Credit: Seth Truscott, WSU Photo
Plant pathologist Cynthia Gleason working with experimental plants in her WSU greenhouse, seeks genetic defenses against damaging parasites.
As of Wednesday, June 27, 2018
PULLMAN So small it can't be seen with the naked eye, a parasitic worm called the root-knot nematode causes mammoth problems for Northwest farmers.
Potatoes, grapes and other crops could gain a new, nature-based way to fight back, thanks to Cynthia Gleason and Jennifer Watts, scientists at Washington State University.
Nematodes cause billions of dollars in crop losses nationwide every year. In Washington, they cause significant losses to crops such grapes, onions, garlic and the state’s $734 million potato industry.
"Root-knot nematodes are a huge problem for farmers," said Gleason, plant pathologist with WSU’s College of Agricultural, Human and Natural Resource Sciences (CAHNRS). The soilborne parasites move into the roots of crops, "then just sit there and feed on the plant. They're stealing nutrients and water."
Nematodes don't kill the plants, but they leave them stunted, wilted from lack of water, and more susceptible to other pathogens, ultimately reducing farmers' yields.
Chemical-free weapon pursued
"Plants don't have many natural resistances to root-knot nematodes, so we need a way to combat them," Gleason said. Traditionally, farmers have used anti-nematode pesticides — nematicides — to eliminate the tiny worms.
"But there aren't many chemical options left, and they're very expensive," she said. "I'm looking for new, chemical-free controls that help growers move on."
Acid stops nematodes
To help, Gleason is using a new $47,400 Emerging Research Issues grant from the CAHNRS Office of Research to seek genetic defenses that help crops like potatoes and tomatoes fight back against the persistent pest.
"I'm developing plants that are basically toxic to nematodes," she said.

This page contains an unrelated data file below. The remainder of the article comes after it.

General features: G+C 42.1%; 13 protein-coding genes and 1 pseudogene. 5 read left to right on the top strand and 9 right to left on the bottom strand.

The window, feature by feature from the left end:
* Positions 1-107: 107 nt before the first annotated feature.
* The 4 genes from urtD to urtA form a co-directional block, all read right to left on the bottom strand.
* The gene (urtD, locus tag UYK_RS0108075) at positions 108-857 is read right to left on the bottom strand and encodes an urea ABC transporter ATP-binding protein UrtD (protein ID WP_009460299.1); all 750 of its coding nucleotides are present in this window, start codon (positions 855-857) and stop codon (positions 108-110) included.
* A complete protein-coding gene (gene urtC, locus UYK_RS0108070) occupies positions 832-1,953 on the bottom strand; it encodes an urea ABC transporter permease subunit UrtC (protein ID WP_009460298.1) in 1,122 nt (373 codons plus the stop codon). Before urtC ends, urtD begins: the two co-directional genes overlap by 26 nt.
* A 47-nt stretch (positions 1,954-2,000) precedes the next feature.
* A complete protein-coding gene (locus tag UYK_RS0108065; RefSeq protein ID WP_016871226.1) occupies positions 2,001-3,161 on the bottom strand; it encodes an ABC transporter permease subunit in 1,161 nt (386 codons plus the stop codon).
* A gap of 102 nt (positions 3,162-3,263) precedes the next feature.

Partnering with Jennifer Watts, researcher in the College of Veterinary Medicine’s School of Molecular Biosciences, Gleason is adding genes that tell plants to secrete a specific fatty acid that stops the nematode reproductive cycle.
Watts and her team of student researchers discovered that a certain fatty acid, referred to as DGLA (20:3n-6), stops egg production in a cousin species of the root-knot nematode.
"These fatty acids aren't normally produced in plant tissue," says Watts. "My team and I are working with Cynthia to introduce genes into plants so they can make them. If it works, it could be a new, chemical-free method to control nematodes."
While the fatty acid is not known to be toxic to people or animals at low levels, the researchers plan to only express it in cover crops and plant tissues that aren't normally eaten.
Future pest fighters
Farmers could one day plant a seed, Gleason said, that grows into a cover or cash crop with its own natural pest control. As nematodes feed on the plants, their populations will fall — leading to healthier plants, bigger crops and an improved food supply.
"Usually, the study of nematodes and the challenges they bring is about new chemicals and pesticide controls," said Gleason. "This is a new and different approach, one that’s chemical free.
"By working across colleges, mine and Jennifer's teams are discovering and accomplishing much more than we could individually," she added. "We can use that information to fight parasites, help Washington farmers, and grow more food. It's a collaboration that benefits everyone."